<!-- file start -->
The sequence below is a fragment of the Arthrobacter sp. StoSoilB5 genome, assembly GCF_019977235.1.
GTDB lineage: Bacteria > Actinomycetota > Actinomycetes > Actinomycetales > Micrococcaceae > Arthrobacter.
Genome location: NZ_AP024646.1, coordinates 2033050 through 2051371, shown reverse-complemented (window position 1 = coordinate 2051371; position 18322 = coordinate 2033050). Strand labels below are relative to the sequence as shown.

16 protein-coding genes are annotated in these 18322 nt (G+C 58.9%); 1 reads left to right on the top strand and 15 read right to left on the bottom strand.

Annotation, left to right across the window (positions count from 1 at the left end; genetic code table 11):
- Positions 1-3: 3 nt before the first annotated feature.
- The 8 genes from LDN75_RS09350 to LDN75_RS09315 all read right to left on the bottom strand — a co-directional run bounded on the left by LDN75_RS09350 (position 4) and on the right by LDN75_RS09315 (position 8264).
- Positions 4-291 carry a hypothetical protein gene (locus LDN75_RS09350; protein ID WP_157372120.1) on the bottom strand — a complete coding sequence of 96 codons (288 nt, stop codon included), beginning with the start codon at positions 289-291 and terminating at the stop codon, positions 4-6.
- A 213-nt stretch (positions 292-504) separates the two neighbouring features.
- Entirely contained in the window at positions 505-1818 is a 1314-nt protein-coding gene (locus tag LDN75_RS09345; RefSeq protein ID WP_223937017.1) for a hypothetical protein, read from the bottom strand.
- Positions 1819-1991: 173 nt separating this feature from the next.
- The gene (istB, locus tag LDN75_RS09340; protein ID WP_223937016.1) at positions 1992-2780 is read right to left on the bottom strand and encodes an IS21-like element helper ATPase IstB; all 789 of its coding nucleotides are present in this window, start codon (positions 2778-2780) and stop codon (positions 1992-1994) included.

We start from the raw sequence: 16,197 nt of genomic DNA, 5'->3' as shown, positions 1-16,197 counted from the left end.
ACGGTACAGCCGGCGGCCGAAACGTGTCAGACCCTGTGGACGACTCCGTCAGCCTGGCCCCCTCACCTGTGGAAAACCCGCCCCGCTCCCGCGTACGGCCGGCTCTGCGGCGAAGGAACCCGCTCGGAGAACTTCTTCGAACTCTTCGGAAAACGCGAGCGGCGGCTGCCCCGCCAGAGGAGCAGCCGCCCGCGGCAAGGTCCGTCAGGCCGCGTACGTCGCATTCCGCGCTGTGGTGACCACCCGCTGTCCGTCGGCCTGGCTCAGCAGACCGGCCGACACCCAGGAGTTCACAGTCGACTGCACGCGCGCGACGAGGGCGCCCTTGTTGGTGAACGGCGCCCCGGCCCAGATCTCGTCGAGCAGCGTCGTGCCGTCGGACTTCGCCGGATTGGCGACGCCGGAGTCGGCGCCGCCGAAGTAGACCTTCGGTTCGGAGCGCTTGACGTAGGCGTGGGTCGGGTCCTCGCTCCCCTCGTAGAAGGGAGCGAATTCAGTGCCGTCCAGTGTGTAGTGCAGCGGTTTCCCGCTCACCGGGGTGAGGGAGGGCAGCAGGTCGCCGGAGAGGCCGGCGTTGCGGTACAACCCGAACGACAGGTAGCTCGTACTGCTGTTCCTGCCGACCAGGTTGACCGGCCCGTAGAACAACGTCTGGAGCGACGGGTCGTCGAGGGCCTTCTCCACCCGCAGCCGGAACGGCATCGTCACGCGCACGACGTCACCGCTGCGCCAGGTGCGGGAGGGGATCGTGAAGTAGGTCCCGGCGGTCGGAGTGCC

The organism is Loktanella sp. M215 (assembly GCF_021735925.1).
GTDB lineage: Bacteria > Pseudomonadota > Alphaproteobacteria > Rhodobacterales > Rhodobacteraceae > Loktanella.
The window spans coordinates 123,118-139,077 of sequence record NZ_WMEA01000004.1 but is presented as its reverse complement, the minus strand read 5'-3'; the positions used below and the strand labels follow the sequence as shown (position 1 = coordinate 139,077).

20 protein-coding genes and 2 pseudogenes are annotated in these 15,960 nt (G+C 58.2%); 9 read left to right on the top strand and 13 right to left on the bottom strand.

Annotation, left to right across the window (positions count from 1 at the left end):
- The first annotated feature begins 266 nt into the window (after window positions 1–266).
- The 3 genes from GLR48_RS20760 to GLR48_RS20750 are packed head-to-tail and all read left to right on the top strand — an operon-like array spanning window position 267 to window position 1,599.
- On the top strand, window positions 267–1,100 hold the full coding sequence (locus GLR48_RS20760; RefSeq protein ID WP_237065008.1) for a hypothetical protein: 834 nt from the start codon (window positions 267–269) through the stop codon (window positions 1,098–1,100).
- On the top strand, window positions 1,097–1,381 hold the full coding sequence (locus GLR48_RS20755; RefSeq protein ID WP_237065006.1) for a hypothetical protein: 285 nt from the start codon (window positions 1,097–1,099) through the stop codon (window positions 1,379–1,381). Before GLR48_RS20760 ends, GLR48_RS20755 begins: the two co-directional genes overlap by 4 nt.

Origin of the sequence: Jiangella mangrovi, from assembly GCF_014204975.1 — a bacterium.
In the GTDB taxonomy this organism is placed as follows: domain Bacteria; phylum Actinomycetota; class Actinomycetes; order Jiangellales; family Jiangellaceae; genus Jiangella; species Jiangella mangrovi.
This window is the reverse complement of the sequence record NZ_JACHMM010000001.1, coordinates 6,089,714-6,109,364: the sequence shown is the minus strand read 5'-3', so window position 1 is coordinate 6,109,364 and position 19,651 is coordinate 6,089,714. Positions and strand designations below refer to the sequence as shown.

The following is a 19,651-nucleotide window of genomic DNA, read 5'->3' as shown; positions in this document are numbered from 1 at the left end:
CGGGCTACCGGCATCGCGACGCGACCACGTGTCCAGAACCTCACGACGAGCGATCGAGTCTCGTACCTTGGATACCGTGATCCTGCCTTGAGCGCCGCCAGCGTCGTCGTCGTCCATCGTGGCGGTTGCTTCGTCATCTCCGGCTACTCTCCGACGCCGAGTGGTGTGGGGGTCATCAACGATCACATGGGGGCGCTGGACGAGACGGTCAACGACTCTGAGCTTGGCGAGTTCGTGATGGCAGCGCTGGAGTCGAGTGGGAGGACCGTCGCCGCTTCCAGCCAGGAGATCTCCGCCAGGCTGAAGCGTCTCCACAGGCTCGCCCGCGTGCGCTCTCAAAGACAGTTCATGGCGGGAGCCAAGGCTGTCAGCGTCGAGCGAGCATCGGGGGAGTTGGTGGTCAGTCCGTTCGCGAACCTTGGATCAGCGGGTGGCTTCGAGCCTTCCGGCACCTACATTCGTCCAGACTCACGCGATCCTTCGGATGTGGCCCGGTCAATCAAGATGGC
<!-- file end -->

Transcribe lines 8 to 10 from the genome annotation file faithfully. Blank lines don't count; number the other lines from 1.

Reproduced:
- Positions 4-291 carry a hypothetical protein gene (locus LDN75_RS09350; protein ID WP_157372120.1) on the bottom strand — a complete coding sequence of 96 codons (288 nt, stop codon included), beginning with the start codon at positions 289-291 and terminating at the stop codon, positions 4-6.
- A 213-nt stretch (positions 292-504) separates the two neighbouring features.
- Entirely contained in the window at positions 505-1818 is a 1314-nt protein-coding gene (locus tag LDN75_RS09345; RefSeq protein ID WP_223937017.1) for a hypothetical protein, read from the bottom strand.